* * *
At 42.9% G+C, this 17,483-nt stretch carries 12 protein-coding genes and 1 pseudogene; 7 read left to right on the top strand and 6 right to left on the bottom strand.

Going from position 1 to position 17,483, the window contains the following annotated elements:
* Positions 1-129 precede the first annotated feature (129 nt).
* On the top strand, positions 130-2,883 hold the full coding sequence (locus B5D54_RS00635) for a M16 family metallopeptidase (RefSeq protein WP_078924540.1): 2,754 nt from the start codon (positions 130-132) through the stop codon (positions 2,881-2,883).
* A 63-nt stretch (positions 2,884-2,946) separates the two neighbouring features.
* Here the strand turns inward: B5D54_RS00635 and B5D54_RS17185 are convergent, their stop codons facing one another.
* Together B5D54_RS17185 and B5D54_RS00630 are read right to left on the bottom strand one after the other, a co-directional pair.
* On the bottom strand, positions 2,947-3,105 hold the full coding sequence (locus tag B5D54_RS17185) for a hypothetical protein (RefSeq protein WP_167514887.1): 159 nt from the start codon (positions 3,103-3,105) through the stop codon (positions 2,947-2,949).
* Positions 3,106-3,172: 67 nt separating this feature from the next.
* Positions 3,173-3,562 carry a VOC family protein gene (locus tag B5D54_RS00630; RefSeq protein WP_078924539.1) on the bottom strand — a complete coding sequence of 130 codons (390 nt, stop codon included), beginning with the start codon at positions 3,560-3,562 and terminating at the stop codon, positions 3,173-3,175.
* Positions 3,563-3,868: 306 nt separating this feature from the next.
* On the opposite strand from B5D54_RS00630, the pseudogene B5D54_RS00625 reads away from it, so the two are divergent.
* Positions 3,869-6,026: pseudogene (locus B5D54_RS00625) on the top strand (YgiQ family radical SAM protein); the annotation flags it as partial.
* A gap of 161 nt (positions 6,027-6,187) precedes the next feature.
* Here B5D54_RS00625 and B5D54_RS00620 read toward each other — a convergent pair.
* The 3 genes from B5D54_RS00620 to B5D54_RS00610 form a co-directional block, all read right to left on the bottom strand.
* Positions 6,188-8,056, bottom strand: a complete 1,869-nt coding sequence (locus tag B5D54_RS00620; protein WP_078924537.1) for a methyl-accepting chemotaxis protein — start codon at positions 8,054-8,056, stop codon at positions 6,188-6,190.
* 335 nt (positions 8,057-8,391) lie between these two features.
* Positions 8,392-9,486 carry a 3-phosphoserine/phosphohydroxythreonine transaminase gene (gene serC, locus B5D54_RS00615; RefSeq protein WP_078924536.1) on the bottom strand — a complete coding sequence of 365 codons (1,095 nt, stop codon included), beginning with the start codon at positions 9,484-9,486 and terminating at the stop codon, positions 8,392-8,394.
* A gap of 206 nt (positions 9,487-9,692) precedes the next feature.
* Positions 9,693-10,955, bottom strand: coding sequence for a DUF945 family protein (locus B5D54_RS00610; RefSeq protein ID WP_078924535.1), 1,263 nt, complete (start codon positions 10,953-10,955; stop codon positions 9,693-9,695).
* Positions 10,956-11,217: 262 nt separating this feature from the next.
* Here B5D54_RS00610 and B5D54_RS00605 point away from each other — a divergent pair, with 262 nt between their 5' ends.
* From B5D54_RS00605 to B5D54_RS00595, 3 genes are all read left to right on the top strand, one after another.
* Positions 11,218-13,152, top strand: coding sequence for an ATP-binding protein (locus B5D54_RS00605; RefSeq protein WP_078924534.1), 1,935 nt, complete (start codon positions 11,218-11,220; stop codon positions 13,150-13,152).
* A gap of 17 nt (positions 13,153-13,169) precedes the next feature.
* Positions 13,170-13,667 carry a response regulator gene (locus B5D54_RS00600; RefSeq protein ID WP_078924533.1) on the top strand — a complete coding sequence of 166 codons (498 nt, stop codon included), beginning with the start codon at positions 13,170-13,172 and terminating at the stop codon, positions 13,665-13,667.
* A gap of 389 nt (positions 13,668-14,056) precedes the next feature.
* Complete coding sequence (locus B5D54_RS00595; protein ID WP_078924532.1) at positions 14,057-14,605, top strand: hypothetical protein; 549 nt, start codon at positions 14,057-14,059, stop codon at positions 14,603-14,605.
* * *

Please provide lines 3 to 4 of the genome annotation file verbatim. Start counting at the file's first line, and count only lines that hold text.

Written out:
* Positions 1-129 precede the first annotated feature (129 nt).
* On the top strand, positions 130-2,883 hold the full coding sequence (locus B5D54_RS00635) for a M16 family metallopeptidase (RefSeq protein WP_078924540.1): 2,754 nt from the start codon (positions 130-132) through the stop codon (positions 2,881-2,883).